Analogous to “Bad Romance,” “Yoü and I” displays a multitude of Gagas, including Yüyi, the mermaid; Jo Calderone, Gaga’s male alter ego; a nymph; and the Bride of Frankenstein, a persona perhaps contiguous with the Gaga of the final scene of “Bad Romance,” suggesting that “Yoü and I” is a continuation of or an elaboration on the former video.
Bride of Frankenstein: “Bad Romance”: 4:59
Bride of Frankenstein Returns: “Yoü and I”: 1:02
Each of these brides is rather the worse for wear. The bride from “Bad Romance” is covered in soot, and the ankles of the bride from “Yoü and I” are raw and bleeding. What is more, they are both part mechanical: the bride from “Bad Romance” is wearing a sparking bra and the bride from “Yoü and I” has a mechanical arm and voice box.
The Brides of Frankenstein, however, are not the only correlation between the two videos. Each video is characterized by multiplicity and circularity and, in fact, these elements are even more extreme in “Yoü and I” than they are in “Bad Romance.” A heightening of the style of écriture féminine is particularly appropriate, for it corresponds with the more intense, perhaps intentional, reductionistic objectification that Gaga’s lover inflicts upon her. Throughout the video, Gaga’s hulky, mad scientist lover operates on and injects Gaga, using instruments that do not look like they are designed for the human body. These instruments, the barn/operating room, and the lyrical reference to “muscle cars” (“Yoü and I”) suggest that the mad scientist might be treating Gaga more like a car that he is trying to fix than a human being. Through these operations, Gaga’s lover treats her like an object by denying her autonomy and her subjectivity as well as by treating her as violable:
In this scene, clearly against Gaga’s will, her lover squirts something into her mouth, penetrating her boundary-integrity. Moreover, it is obvious from her struggles that Gaga does not want to be strapped down. However, her lover is much stronger than she and is able to restrain her and then force substances into her mouth and neck. Because “Yoü and I” does not follow a linear narrative, it is difficult to say whether the lover attempts to transform Gaga from a mermaid into something more compatible with his physique in order to have (heteronormative) sex with her or whether a mermaid is the result of his work. The purpose of Gaga’s lover’s operations is also unclear. In one sense, these operations can be understood as intentional, reductive objectification: Gaga’s lover attempts to control her and make her into something other than what she is in order to suit his particular purposes. His main goal is domination over Gaga, epitomizing the way Man, the Subject, has tried to control Woman, the Object. However, in another sense, these operations can be understood as unintentional, reductive objectification: Gaga’s lover operates on her, not to deny her humanity, but to make it possible for them to be together. He is trying to control her so as to make their relationship work. While Gaga’s lover’s actions are far from benign, in this sense, they are more understandable, and there are a few moments, especially when he fills her bathtub and when he taps on a glass tank, that suggest he cares about Gaga:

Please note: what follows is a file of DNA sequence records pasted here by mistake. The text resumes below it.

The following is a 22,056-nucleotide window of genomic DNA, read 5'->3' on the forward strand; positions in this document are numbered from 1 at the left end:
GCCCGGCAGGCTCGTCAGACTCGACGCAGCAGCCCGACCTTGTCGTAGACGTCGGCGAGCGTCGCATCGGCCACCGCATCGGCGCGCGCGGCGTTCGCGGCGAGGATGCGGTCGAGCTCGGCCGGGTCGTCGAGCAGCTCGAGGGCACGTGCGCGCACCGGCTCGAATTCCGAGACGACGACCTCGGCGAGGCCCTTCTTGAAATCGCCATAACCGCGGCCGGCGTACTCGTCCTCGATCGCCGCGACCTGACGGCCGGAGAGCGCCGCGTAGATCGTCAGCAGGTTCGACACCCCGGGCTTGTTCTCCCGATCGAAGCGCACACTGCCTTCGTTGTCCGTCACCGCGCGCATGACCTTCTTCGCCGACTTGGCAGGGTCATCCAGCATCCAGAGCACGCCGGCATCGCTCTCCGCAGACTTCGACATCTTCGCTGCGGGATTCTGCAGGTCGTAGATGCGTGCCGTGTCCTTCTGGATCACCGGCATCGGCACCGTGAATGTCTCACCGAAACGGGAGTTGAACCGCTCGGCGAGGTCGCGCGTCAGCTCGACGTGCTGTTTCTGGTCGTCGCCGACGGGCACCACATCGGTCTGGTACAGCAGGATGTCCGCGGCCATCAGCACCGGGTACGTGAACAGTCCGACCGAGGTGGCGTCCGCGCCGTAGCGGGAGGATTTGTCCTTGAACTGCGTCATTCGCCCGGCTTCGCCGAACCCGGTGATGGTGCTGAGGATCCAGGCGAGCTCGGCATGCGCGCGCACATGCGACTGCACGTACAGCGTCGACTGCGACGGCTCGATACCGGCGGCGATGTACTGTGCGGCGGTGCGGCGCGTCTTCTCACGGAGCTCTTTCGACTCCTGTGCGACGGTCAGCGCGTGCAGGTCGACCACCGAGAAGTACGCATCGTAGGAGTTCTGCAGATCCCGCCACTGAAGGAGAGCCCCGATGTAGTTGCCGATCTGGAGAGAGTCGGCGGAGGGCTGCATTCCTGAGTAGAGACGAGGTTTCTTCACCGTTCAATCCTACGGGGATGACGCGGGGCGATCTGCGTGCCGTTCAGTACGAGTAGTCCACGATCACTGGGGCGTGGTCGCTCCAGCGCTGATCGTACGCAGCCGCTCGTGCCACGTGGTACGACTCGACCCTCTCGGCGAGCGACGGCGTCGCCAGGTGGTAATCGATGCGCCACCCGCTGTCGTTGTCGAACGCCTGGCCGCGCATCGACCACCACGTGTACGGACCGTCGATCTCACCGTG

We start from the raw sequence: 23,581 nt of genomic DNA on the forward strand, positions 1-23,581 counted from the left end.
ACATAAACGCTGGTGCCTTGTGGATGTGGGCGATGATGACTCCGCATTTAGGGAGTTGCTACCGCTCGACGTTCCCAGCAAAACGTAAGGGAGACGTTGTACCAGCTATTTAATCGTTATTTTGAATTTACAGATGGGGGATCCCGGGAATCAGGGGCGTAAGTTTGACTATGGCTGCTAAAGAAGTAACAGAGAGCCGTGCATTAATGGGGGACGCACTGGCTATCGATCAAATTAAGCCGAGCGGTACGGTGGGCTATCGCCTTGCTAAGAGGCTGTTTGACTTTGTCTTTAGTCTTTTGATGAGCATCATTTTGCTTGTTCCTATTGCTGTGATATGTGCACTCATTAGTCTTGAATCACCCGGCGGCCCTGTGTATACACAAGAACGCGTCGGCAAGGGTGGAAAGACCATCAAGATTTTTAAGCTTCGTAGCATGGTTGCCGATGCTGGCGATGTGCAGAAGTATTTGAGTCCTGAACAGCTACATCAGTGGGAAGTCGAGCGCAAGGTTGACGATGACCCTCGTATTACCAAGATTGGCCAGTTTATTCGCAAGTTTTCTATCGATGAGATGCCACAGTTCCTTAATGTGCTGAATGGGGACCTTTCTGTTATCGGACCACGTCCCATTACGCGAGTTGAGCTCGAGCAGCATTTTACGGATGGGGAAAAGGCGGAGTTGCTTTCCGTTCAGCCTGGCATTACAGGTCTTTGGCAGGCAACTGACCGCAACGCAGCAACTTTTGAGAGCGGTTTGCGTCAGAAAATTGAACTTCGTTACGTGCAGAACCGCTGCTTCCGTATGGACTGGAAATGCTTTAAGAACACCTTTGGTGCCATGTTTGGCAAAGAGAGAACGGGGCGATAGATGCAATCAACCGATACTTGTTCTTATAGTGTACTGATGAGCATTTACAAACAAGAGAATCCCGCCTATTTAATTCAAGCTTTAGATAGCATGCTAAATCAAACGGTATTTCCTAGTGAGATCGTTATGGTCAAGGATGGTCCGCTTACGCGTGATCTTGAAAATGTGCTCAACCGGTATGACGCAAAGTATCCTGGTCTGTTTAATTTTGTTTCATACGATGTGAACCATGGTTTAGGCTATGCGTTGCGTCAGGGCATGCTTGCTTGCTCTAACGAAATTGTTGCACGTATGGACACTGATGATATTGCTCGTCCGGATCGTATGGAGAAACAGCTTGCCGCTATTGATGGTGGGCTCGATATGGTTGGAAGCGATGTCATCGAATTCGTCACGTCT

Barnyard Bathtub: “Yoü and I”: 3:03
Glass Tank: “Yoü and I”: 4:09
The first image depicts Gaga’s lover gently pouring water over her and refilling her feed trough/bathtub. In the second image, he worriedly taps on Gaga’s glass holding tank; it seems as if his operations might have led to unforeseen and regrettable consequences. These two scenes intimate his concern for Gaga, complicating the interpretation that his operations are driven merely by a sadistic desire for control.